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The Sanhedrin (
Hebrew Hebrew (; ; ) is a Northwest Semitic language of the Afroasiatic language family. Historically, it is one of the spoken languages of the Israelites and their longest-surviving descendants, the Jews and Samaritans. It was largely preserv ...
and
Aramaic The Aramaic languages, short Aramaic ( syc, ܐܪܡܝܐ, Arāmāyā; oar, 𐤀𐤓𐤌𐤉𐤀; arc, 𐡀𐡓𐡌𐡉𐡀; tmr, אֲרָמִית), are a language family containing many varieties (languages and dialects) that originated i ...
: סַנְהֶדְרִין; Greek: , '' synedrion'', 'sitting together,' hence ' assembly' or 'council') was an assembly of either 23 or 71 elders (known as " rabbis" after the destruction of the
Second Temple The Second Temple (, , ), later known as Herod's Temple, was the reconstructed Temple in Jerusalem The Temple in Jerusalem, or alternatively the Holy Temple (; , ), refers to the two now-destroyed religious structures that served as the cen ...
), appointed to sit as a tribunal in every city in the ancient Land of Israel. There were two classes of Rabbinite Jewish courts which were called Sanhedrin, the Great Sanhedrin and the Lesser Sanhedrin. A lesser Sanhedrin of 23 judges was appointed to sit as a tribunal in each city, but there was only supposed to be one Great Sanhedrin of 71 judges, which among other roles acted as the Supreme Court, taking appeals from cases which were decided by lesser courts. In general usage, ''the Sanhedrin'' without qualifier normally refers to the Great Sanhedrin, which was presided over by the '' Nasi'', who functioned as its head or representing president, and was a member of the court; the '' Av Beit Din'' or the chief of the court, who was second to the ; and 69 general members. In the Second Temple period, the Great Sanhedrin met in the Temple in
Jerusalem Jerusalem (; he, יְרוּשָׁלַיִם ; ar, القُدس ) (combining the Biblical and common usage Arabic names); grc, Ἱερουσαλήμ/Ἰεροσόλυμα, Hierousalḗm/Hierosóluma; hy, Երուսաղեմ, Erusałēm. i ...
, in a building called the Hall of Hewn Stones. The Great Sanhedrin convened every day except
festivals A festival is an event ordinarily celebrated by a community and centering on some characteristic aspect or aspects of that community and its religion or cultures. It is often marked as a local or national holiday, mela, or eid. A festival ...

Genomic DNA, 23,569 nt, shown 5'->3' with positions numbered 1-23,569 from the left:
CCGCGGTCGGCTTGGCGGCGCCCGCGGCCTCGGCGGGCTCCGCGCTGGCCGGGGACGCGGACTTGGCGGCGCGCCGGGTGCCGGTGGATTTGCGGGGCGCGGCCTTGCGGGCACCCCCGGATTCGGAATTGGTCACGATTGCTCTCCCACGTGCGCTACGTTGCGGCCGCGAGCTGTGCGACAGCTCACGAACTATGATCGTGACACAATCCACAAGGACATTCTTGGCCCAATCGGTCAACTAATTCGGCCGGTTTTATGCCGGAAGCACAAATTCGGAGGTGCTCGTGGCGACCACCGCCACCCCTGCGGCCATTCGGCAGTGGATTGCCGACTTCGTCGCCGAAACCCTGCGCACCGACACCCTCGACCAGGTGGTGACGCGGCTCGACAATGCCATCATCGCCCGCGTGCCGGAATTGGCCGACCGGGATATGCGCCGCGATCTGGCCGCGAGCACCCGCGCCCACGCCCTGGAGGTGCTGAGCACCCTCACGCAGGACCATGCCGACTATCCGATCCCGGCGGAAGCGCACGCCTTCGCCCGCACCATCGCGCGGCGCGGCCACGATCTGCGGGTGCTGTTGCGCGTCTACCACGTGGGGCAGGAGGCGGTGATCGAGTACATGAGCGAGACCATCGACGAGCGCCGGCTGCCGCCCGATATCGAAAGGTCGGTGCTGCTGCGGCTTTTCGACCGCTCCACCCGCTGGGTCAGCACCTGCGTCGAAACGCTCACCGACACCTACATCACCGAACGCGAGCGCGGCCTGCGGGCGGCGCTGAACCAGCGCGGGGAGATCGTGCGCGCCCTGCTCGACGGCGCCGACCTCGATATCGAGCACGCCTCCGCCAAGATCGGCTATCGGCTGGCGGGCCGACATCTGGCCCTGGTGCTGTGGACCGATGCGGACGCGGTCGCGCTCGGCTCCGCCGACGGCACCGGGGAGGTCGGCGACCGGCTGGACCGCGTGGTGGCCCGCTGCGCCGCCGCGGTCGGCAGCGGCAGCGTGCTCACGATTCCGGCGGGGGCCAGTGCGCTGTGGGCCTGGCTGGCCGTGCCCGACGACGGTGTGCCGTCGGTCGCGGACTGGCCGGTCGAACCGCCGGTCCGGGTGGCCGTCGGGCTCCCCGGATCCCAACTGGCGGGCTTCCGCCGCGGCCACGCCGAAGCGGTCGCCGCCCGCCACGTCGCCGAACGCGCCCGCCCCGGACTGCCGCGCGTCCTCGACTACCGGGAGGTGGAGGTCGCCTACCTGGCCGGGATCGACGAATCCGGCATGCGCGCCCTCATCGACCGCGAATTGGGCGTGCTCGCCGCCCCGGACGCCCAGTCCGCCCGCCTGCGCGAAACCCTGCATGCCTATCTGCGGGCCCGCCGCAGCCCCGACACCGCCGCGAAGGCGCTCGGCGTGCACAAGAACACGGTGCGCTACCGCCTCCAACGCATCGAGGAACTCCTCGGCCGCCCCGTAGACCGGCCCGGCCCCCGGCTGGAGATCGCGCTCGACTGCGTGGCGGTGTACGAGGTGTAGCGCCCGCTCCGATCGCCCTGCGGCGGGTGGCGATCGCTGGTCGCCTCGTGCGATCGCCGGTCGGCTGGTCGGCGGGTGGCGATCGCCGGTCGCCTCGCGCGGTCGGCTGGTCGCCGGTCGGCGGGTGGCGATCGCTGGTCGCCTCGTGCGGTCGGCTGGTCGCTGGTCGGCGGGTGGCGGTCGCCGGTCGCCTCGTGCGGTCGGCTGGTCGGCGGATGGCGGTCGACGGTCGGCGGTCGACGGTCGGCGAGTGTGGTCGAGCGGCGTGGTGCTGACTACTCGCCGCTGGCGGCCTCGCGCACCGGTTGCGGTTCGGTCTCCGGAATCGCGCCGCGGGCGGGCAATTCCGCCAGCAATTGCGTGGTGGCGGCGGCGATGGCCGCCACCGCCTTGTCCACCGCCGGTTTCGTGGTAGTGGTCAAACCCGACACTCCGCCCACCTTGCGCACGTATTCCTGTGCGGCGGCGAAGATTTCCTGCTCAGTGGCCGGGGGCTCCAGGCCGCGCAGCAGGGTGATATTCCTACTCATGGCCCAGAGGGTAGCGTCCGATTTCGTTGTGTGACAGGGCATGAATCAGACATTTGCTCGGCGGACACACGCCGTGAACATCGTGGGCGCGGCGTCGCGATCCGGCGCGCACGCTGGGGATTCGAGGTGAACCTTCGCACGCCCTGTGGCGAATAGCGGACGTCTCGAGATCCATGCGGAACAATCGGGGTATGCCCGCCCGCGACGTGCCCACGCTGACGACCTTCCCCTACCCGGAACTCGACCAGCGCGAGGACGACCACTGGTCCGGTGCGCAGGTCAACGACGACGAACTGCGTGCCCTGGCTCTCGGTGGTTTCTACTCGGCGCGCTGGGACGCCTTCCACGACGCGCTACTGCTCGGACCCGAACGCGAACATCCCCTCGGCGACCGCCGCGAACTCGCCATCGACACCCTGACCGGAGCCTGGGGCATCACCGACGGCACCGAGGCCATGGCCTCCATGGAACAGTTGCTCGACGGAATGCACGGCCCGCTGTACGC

and the
sabbath In Abrahamic religions, the Sabbath () or Shabbat (from Hebrew ) is a day set aside for rest and worship. According to the Book of Exodus, the Sabbath is a day of rest on the seventh day, commanded by God to be kept as a holy day of rest, ...
day ( Shabbat). After the destruction of the
Second Temple The Second Temple (, , ), later known as Herod's Temple, was the reconstructed Temple in Jerusalem The Temple in Jerusalem, or alternatively the Holy Temple (; , ), refers to the two now-destroyed religious structures that served as the cen ...
and the failure of the Bar Kokhba revolt, the Great Sanhedrin moved to Galilee, which became part of the Roman province of
Syria Palaestina Syria Palaestina (literally, "Palestinian Syria";Trevor Bryce, 2009, ''The Routledge Handbook of the Peoples and Places of Ancient Western Asia''Roland de Vaux, 1978, ''The Early History of Israel'', Page 2: "After the revolt of Bar Cochba in 135 ...
. In this period the Sanhedrin was sometimes referred as the ''Galilean Patriarchate'' or ''Patriarchate of Palaestina'', being the governing legal body of Galilean Jewry. In the late 200s CE, to avoid persecution, the name ''Sanhedrin'' was dropped and its decisions were issued under the name of (house of learning). The last universally binding decision of the Great Sanhedrin appeared in 358 CE, when the
Hebrew calendar The Hebrew calendar ( he, הַלּוּחַ הָעִבְרִי, translit=HaLuah HaIvri), also called the Jewish calendar, is a lunisolar calendar A lunisolar calendar is a calendar in many cultures, combining lunar calendars and solar ...
was established. The Great Sanhedrin was finally disbanded in 425 CE after continued persecution by the
Eastern Roman Empire The Byzantine Empire, also referred to as the Eastern Roman Empire or Byzantium, was the continuation of the Roman Empire in its eastern provinces during Late Antiquity and the Middle Ages, when its capital city was Constantinople la ...
. Over the centuries, there have been attempts to revive the institution, such as the Grand Sanhedrin convened by